Well, you can always try it, and if it has unforeseen consequences, then ditch it.

                [We've kinda been taught by That Other Site that any change WILL be set in stone and will never ever be backed out. :( ]

            • (Score: 2) by maxwell demon on Tuesday April 01 2014, @10:12AM

              by maxwell demon (1608) Subscriber Badge on Tuesday April 01 2014, @10:12AM (#24005) Journal

              A delay for posting in a story if having negative Karma is definitely a good idea. One could also say that for anonymous and low positive Karma accounts, posting is possible immediately, but on "empty" stories (i.e. stories not yet having a post) takes effect only a minute after posting (so the post is in the database, but gets a time stamp of one minute in the future, and won't get displayed until that time arrived). That would greatly diminish the probability of getting first post with low or no Karma.

              (Also note that showing that posts exist as early as possible also reduces the number of attempted first posts, because if the existing posts are not visible, FP trolls are encouraged to try their luck, although they cannot succeed anyway.)

              --
              The Tao of math: The numbers you can count are not the real numbers.
              • (Score: 2) by NCommander on Tuesday April 01 2014, @01:15PM

                by NCommander (2) Subscriber Badge <mcasadevall@soylentnews.org> on Tuesday April 01 2014, @01:15PM (#24120) Homepage Journal

                There's a cleaner way to deal with this; I never want a user to be unable to post (short of us applying a ban due to a bot spamming). Subscribers can see the Mysterious Future, which I thought was kinda a lame perk of subscription on the other site, so I rather change it that people with high karma can see articles a bit before they go live. Not sure if I'll implement it, but one of many ideas ...

                --
                Still always moving
                • (Score: 2) by unitron on Tuesday April 01 2014, @04:03PM

                  by unitron (70) on Tuesday April 01 2014, @04:03PM (#24271) Journal

                  That kind of gets into something I'd like, over there and here when here gets bigger.

                  Either subscribers or logged-in account holders (depending on whether there ever are subscriptions and of what, exactly they consist, get to see "firehose" stories and comment on them before the "unwashed masses" can, and when it turns into a regular story/goes live/whatever you want to call it, you don't put up another entry of the same story, you just change the classification of it, and the comments already made are still there.

                  People are, I would think, more likely, by and large, to load the story if there are already comments to read as well, since we're the kind of "audience" that comes here to listen to and talk with each other.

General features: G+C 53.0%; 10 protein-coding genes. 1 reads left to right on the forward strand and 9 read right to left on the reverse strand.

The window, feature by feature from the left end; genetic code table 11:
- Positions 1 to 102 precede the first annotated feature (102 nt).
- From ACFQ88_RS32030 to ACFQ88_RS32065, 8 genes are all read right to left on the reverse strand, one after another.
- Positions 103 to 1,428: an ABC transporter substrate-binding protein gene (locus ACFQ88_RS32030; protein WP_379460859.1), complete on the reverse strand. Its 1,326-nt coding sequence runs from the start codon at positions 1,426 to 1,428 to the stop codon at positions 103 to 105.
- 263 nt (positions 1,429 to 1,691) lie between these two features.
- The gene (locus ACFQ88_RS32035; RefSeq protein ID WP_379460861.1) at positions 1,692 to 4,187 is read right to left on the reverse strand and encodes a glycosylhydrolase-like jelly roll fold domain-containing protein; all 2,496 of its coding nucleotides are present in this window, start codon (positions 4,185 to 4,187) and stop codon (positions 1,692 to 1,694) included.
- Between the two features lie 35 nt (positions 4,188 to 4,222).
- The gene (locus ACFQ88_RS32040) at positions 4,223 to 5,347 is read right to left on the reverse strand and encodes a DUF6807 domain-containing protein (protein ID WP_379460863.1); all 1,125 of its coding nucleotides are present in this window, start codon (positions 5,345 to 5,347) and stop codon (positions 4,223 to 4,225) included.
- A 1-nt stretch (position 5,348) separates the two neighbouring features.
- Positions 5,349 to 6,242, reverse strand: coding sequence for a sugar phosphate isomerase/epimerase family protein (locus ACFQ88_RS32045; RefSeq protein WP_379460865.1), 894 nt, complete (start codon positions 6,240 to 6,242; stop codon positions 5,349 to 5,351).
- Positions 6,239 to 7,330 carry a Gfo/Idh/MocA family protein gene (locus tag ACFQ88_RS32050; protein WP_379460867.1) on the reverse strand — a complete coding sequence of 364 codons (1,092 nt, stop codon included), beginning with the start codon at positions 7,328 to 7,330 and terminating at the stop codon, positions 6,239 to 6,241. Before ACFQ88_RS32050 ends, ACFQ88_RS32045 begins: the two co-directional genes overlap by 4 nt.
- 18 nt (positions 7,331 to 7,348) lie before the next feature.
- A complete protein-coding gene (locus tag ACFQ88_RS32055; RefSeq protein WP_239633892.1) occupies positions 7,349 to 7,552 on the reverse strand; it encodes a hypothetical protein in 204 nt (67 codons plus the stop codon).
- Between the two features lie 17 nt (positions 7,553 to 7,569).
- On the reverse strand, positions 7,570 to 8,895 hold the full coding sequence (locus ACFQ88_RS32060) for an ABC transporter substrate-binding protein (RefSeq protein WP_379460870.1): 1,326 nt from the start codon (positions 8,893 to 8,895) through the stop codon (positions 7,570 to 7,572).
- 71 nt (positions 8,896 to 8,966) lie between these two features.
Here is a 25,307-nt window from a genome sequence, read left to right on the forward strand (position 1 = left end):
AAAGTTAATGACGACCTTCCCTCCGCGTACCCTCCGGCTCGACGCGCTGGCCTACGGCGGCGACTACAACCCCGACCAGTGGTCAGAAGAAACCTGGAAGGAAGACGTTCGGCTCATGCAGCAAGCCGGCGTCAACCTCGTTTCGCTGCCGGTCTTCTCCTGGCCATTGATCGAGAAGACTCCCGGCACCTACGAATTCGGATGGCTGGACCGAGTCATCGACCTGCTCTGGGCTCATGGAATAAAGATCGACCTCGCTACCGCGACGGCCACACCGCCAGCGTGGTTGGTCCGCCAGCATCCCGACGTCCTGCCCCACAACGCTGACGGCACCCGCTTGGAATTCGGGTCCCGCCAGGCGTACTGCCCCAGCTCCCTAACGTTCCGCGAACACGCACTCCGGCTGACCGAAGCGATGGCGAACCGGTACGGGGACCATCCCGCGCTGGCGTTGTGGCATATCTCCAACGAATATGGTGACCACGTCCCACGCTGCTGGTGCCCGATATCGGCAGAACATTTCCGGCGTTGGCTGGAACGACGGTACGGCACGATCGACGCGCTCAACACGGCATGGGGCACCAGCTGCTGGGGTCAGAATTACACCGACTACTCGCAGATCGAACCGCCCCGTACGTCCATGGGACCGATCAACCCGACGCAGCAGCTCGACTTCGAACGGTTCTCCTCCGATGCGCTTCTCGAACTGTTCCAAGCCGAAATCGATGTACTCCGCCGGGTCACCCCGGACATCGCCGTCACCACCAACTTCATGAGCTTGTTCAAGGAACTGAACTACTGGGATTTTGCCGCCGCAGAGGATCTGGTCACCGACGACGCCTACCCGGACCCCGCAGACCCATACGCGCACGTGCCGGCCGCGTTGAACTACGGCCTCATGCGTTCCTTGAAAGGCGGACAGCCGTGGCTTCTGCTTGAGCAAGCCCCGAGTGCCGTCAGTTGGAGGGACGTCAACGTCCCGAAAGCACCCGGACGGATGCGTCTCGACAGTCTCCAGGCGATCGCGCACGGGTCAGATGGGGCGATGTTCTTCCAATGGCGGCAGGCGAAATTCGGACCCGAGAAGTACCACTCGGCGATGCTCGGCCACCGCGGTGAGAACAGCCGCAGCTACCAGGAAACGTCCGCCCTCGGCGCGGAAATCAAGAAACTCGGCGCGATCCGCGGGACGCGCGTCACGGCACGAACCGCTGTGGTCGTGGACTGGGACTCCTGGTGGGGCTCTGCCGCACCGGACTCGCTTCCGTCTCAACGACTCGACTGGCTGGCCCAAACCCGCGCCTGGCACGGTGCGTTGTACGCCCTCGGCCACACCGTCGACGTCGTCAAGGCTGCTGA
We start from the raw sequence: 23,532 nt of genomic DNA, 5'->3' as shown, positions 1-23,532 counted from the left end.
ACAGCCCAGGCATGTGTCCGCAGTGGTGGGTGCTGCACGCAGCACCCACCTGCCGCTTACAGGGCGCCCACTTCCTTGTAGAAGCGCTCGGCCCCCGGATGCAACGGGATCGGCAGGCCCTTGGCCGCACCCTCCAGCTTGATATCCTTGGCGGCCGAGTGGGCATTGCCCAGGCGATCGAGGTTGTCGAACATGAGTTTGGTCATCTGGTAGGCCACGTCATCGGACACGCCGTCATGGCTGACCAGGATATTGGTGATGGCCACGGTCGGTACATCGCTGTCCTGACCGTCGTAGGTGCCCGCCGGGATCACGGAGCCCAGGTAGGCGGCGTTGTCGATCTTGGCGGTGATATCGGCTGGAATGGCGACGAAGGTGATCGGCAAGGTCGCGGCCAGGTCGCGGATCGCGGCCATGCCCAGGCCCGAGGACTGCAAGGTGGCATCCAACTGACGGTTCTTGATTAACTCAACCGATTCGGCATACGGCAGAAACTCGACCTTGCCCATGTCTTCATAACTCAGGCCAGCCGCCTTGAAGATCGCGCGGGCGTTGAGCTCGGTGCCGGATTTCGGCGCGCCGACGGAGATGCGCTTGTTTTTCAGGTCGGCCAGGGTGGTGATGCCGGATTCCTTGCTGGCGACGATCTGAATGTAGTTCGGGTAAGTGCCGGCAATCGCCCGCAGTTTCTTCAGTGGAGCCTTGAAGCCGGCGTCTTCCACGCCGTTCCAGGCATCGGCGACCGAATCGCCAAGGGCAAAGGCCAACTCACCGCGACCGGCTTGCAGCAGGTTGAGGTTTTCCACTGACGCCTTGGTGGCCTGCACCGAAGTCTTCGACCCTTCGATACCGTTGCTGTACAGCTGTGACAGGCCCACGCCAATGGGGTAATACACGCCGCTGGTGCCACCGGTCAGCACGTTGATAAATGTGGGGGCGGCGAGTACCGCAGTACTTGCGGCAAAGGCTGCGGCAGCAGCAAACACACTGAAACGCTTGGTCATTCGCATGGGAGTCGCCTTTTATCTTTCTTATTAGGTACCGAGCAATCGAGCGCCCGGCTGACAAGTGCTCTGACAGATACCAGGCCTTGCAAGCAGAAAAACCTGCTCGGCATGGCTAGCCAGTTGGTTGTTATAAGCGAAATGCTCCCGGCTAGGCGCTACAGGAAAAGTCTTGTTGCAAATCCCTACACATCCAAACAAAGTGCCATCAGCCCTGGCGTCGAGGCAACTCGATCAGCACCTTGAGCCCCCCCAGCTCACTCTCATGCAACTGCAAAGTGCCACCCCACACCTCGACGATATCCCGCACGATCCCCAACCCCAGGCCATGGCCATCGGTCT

--
                  something something Slashcott something something Beta something something
                  • (Score: 3, Funny) by unitron on Tuesday April 01 2014, @04:14PM

                    by unitron (70) on Tuesday April 01 2014, @04:14PM (#24278) Journal

                    ...if found, please return to parent of this post.

                     

                     

                    Oh, wait, here it is. It must have come unstuck and fallen down here.

                     

                                                                                                                            )

                    --
                    something something Slashcott something something Beta something something
          • (Score: 2, Interesting) by gishzida on Tuesday April 01 2014, @08:42AM

            by gishzida (2870) on Tuesday April 01 2014, @08:42AM (#23974) Journal

            Not so sure about this with the way some of the Moderators use their points as "I don't agree with you" Points.

            Karma should not be removed after it is earned... and capping it at 50 seems to be kinda evil... Having maxed Karma points means I should not want to post anything, make replies, or submit stories-- i.e. capping Karma may put users into "cruise mode" conversely forcing users who have previously displayed good behavior by "Karma aging" is a bad idea... Honey works better than Vinegar... unless your are trying to attract fruit flies. "Karma aging" smells of Vinegar.

            What to do instead?

            Karma is a reward for good behavior and a measure of "goodness" rather than "talkativeness" or "present and accounted roll call"... Maybe adding karmic "achievement levels" is better... Hit 50 and it rolls to the next level like a martial arts belt ranking... as the levels go higher the number to reach the next level goes up... maybe a hexadecimal rating... so step 1 is 80 (50 in hex) , step 2 is 256 (#100), Step 3 is 512 (#400), Step 4 is 2048 (#800) etc... This is intended as a "reward" for the high karma member to keep giving... Down mods count against the total Karma but the long term effect should be that High Karma members will continue to plod onward and upward.

            As to whether this ranking should be public is open to debate... but re-enforcing and rewarding good behavior is better for the site.

            • (Score: 2) by NCommander on Tuesday April 01 2014, @08:48AM

              by NCommander (2) Subscriber Badge <mcasadevall@soylentnews.org> on Tuesday April 01 2014, @08:48AM (#23978) Homepage Journal